Newspaper article The Evening Standard (London, England)

Cherie, RBS and How We Can Learn a Lot from US Justice

Newspaper article The Evening Standard (London, England)

Cherie, RBS and How We Can Learn a Lot from US Justice

Article excerpt

Byline: JOSHUA ROZENBERG LEGAL ANALYSIS

CHERIE Blair's decision to act for investors who lost money when shares in Royal Bank of Scotland collapsed reminds us how effective the US courts can be in cases such as this.

Lawyers from the California firm Coughlin Stoia launched a class action last month in New York, where Royal Bank of Scotland shares were traded.

They accused the bank of falsely reassuring investors that it was well capitalised at a time when it was effectively insolvent, an alleged breach of US securities legislation.

By securing the former Prime Minister's wife to co-ordinate potential UK claimants, Coughlin Stoia may hope they have a better chance of becoming "lead counsel" in the US class action.

But other US lawyers argue that inves- tors in British companies would be better off if they could bring similar claims without having to go abroad.

"The securities class-action mechanism is appropriately responding in a time of crisis to try to obtain fair compensation for defrauded investors," says Thomas Dubbs, senior partner at the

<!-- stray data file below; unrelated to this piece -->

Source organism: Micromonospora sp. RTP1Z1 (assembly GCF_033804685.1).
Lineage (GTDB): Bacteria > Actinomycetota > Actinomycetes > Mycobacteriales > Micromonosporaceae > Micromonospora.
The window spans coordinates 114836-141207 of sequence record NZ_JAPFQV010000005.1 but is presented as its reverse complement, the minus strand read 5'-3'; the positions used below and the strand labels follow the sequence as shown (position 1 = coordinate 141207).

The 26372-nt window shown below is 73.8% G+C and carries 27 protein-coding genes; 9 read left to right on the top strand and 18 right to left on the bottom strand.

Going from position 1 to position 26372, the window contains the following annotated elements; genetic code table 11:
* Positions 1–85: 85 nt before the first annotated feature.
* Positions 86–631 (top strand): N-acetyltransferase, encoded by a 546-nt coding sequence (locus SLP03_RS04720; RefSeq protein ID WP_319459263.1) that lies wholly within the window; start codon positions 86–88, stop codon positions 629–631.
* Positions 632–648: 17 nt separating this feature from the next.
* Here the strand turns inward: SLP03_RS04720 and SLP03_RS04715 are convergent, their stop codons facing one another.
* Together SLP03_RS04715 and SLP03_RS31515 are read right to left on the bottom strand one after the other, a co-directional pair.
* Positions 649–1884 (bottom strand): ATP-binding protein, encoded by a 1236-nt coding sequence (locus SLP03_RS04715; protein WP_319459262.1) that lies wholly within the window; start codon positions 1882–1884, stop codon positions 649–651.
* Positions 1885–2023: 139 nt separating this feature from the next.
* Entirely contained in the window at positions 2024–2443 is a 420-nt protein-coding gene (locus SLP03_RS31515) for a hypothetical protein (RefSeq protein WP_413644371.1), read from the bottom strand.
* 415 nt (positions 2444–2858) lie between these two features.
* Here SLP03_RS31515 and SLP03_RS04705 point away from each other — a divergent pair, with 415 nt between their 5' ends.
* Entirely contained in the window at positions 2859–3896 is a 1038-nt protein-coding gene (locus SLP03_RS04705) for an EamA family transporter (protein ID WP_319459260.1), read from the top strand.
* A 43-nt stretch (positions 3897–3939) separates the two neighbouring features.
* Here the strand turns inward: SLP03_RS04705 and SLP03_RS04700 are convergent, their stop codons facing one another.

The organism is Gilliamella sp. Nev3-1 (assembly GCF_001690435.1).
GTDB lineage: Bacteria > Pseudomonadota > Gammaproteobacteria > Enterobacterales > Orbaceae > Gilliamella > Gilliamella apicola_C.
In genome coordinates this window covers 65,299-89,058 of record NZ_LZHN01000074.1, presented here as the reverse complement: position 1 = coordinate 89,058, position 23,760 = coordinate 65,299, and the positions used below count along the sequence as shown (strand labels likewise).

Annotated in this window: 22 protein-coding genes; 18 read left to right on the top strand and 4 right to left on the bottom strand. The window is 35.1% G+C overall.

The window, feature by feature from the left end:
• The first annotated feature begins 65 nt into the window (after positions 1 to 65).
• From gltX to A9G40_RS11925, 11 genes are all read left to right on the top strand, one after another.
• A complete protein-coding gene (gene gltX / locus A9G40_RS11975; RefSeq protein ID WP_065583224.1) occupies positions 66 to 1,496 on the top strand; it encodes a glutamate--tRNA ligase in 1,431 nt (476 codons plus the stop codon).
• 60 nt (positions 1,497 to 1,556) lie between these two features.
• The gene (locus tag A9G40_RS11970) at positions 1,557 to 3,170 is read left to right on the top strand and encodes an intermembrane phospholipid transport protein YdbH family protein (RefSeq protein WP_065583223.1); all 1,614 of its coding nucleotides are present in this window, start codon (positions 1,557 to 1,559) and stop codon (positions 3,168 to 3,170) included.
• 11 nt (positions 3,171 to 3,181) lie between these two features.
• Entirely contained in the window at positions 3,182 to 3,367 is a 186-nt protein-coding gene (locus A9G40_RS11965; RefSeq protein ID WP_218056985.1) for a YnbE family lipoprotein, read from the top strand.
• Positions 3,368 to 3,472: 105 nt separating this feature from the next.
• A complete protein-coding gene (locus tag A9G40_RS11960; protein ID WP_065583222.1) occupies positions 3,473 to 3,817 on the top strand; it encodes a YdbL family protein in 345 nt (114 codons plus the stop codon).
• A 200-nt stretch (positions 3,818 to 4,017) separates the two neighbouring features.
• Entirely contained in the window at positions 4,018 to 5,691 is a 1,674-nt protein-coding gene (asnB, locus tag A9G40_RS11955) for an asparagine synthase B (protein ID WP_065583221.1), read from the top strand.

New York firm Labaton Sucharow.

"Unfortunately, such a mechanism does not presently exist under UK law." Class actions -- where one person brings a test case on behalf of an entire class of claimants -- can already be brought in England and Wales. Crucially, though, everyone who wants to take advantage of a successful outcome must opt into the claim.

US cases operate on an opt-out basis, covering all members of the class except those who deliberately remove themselves from the list -- perhaps because they want to sue independently.

A claim covering every possible victim of a fraudulent investment fund or financial intermediary is bound to be worth more than one representing only those who have chosen to come forward.

Coupled with a contingency fee system that allows lawyers to take a percentage of the sum recovered, US-style class actions represent a serious threat to companies that -- unlike Madoff -- are still trading.

Dubbs gives the example of AIG, the world's biggest insurer, which received more than [pounds sterling]100 billion from the US government this month to stave off collapse. …

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